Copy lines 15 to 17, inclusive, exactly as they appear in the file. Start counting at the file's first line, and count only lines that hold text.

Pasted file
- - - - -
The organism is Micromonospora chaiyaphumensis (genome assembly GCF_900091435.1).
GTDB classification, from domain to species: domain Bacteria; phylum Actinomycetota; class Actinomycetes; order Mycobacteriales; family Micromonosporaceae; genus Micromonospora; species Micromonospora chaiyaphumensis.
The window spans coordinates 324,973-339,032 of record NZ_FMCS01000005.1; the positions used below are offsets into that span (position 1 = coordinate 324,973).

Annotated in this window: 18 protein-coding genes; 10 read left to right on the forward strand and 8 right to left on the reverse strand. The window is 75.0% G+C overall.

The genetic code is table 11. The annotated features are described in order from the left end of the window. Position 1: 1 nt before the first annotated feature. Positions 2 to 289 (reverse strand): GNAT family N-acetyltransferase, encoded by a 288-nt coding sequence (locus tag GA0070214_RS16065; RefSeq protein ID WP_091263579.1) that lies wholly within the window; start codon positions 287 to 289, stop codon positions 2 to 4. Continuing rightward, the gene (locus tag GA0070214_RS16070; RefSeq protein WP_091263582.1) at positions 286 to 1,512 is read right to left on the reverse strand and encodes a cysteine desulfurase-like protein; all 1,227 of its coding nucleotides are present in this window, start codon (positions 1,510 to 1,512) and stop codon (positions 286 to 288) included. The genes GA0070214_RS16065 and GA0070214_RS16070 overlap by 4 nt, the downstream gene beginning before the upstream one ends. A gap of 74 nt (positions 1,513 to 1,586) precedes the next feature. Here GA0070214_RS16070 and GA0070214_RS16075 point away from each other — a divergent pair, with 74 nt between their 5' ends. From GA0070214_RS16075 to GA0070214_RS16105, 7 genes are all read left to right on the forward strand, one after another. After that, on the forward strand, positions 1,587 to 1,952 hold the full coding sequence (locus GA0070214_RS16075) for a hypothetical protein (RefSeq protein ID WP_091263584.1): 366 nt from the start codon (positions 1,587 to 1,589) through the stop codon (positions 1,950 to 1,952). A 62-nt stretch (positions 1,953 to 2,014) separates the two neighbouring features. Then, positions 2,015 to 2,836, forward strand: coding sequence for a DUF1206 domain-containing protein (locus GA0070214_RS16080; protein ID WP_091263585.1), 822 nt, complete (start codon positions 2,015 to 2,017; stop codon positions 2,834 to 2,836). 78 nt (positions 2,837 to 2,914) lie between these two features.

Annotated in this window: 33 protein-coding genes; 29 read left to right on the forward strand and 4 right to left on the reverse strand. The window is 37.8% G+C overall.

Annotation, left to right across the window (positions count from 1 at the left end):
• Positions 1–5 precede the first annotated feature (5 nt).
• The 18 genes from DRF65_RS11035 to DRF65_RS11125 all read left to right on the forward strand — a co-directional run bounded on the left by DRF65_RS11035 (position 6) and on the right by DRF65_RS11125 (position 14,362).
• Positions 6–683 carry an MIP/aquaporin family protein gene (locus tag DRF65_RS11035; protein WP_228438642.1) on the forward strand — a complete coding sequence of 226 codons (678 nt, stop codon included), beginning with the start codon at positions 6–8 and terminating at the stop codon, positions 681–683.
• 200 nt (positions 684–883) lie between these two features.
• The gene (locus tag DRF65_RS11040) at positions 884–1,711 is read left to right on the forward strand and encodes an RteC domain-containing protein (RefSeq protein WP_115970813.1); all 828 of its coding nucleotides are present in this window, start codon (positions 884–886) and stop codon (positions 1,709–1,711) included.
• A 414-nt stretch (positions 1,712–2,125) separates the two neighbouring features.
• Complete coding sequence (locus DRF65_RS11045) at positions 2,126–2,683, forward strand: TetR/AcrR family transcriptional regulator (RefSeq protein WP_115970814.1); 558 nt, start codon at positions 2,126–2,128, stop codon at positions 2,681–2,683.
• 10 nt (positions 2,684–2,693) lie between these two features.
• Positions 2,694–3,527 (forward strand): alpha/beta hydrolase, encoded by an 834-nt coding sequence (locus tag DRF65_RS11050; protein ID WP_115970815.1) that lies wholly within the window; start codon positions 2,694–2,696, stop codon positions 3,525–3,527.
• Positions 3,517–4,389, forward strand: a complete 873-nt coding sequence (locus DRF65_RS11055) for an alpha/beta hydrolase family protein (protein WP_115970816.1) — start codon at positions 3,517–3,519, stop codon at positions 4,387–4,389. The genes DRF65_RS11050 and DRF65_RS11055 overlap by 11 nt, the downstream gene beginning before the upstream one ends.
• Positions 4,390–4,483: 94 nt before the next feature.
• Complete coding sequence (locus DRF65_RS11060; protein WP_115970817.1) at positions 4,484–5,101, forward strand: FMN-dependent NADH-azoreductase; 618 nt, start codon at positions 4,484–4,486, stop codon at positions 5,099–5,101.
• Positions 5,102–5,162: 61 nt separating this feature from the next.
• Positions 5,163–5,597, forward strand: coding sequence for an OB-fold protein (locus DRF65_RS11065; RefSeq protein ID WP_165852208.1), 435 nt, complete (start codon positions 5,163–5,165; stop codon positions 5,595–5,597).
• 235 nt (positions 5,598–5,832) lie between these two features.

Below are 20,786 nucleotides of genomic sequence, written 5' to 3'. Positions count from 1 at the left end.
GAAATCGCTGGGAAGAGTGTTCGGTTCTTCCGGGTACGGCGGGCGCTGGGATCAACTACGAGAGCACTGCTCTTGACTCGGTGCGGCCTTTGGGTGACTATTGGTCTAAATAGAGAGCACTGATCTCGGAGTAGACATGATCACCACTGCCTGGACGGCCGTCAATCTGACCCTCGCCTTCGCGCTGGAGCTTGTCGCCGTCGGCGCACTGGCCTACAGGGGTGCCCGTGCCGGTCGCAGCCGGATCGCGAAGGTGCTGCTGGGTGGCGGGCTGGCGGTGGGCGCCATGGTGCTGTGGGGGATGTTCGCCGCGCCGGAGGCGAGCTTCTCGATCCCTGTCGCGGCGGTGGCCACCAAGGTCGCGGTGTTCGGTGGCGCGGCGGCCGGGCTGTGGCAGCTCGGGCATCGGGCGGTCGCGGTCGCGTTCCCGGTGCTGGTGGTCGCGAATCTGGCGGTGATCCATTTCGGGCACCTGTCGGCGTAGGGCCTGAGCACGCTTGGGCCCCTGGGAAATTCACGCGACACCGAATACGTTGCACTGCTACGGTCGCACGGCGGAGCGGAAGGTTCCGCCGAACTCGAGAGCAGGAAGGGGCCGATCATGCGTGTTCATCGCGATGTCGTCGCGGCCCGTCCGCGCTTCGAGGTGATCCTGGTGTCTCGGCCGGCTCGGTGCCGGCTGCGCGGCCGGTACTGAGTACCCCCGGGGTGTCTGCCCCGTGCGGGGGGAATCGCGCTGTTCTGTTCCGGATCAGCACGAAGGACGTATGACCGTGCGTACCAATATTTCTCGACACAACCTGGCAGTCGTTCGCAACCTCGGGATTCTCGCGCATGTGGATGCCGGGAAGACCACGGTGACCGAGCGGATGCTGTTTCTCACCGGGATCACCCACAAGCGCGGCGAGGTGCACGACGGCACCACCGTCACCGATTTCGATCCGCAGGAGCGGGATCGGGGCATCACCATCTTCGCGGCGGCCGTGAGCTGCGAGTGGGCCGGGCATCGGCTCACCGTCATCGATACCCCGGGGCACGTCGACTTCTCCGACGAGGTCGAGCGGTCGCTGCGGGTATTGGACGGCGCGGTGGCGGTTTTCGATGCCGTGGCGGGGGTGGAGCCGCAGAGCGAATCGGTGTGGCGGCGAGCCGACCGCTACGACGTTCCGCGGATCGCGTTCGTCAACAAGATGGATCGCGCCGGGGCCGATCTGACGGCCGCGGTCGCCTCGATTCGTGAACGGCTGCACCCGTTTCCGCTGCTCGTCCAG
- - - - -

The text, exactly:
• 10 nt (positions 2,684–2,693) lie between these two features.
• Positions 2,694–3,527 (forward strand): alpha/beta hydrolase, encoded by an 834-nt coding sequence (locus tag DRF65_RS11050; protein ID WP_115970815.1) that lies wholly within the window; start codon positions 2,694–2,696, stop codon positions 3,525–3,527.
• Positions 3,517–4,389, forward strand: a complete 873-nt coding sequence (locus DRF65_RS11055) for an alpha/beta hydrolase family protein (protein WP_115970816.1) — start codon at positions 3,517–3,519, stop codon at positions 4,387–4,389. The genes DRF65_RS11050 and DRF65_RS11055 overlap by 11 nt, the downstream gene beginning before the upstream one ends.